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All The Money In The World by Daniel Pemberton (Review)

posted Jan 12, 2018, 9:42 AM by Kaya Savas

Daniel Pemberton reunites with director Ridley Scott for All The Money In The World. The movie made headlines when Scott decided to replace Kevin Spacey with Christopher Plummer. The interesting part is that while lots of reshoots were done, Pemberton’s score remained unchanged. While the music he wrote was based off Spacey’s performance, it still fits perfectly in this crime-drama about greed and power.

All The Money In The World opens with its central motif right at the start of track 1 before opening up into a big symphonic expression. We will hear this big expression once more to underscore Getty’s arrival, and for a third time at the conclusion. The rest of the score is way more nuanced and intricate, and puts on display Pemberton’s knack for rhythm-based scoring but in a way more light-handed approach. When the score needs to build some energy or tension, the rhythms come out. The tone of the score is rather interesting as well, it paints Getty in a bit of a gothic style. From the tranquil character-building moments to the more classically inspired swells, Getty is portrayed musically as the greedy Scrooge whose mansion sits atop the town under a thunderstorm, but it never becomes too much. Nothing in this film is done in excess. The reserved and restrained approach makes everything feel extremely real, and the performances are top-notch. In fact one could argue that the movie could have used some some more finesse and a bit more flair, but as it stands the whole package is quite solid and well done. Pemberton’s score is always working under the surface for the most part except for a handful of times where the score takes the spotlight.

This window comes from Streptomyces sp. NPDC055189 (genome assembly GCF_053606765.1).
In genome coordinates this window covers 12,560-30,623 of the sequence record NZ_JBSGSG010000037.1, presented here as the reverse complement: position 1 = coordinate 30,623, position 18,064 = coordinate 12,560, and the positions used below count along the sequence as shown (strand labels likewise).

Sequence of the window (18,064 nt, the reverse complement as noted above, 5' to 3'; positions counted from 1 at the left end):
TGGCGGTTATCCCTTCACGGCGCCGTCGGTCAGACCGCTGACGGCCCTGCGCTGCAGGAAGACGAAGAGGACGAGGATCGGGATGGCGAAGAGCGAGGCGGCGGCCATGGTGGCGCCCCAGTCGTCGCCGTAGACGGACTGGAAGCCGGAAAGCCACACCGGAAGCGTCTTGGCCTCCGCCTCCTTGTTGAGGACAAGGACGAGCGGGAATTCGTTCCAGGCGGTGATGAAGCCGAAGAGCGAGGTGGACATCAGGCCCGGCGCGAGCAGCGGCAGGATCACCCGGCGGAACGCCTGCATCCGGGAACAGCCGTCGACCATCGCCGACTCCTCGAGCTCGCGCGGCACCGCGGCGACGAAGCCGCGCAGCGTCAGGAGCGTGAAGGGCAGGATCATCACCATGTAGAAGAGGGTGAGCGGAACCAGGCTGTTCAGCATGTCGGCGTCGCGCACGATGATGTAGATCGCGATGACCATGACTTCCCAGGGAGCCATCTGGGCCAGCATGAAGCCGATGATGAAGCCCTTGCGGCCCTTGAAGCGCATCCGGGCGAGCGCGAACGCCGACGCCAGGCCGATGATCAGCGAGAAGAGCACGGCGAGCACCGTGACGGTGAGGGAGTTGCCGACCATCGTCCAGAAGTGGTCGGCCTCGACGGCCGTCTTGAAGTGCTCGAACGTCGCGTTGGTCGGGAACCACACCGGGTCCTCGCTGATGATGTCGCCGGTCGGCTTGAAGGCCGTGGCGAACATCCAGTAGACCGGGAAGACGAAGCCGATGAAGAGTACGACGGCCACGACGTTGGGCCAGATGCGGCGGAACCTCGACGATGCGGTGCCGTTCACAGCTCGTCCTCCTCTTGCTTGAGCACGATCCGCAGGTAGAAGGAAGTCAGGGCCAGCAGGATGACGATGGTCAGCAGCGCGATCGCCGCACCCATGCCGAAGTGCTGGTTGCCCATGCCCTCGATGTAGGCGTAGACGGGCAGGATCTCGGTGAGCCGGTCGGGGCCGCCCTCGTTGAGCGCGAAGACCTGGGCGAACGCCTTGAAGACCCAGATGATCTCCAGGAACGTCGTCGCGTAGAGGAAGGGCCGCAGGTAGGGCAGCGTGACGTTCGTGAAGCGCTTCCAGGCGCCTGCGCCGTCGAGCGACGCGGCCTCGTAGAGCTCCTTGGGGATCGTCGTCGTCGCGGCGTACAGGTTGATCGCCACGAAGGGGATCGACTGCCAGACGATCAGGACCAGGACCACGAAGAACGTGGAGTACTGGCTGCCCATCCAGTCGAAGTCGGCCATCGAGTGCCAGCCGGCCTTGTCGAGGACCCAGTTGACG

Overall, All The Money In The World is a tightly executed narrative in both image and music. The score accompanies the performances very well without ever doing too much. Getty is such an integral and central character in the film, and the heart of the score is the music that fleshes the character out. While there are moments of tension that display Pemberton’s expert rhythmic builds, it’s the light-handed approach at character scoring that makes the score such a success.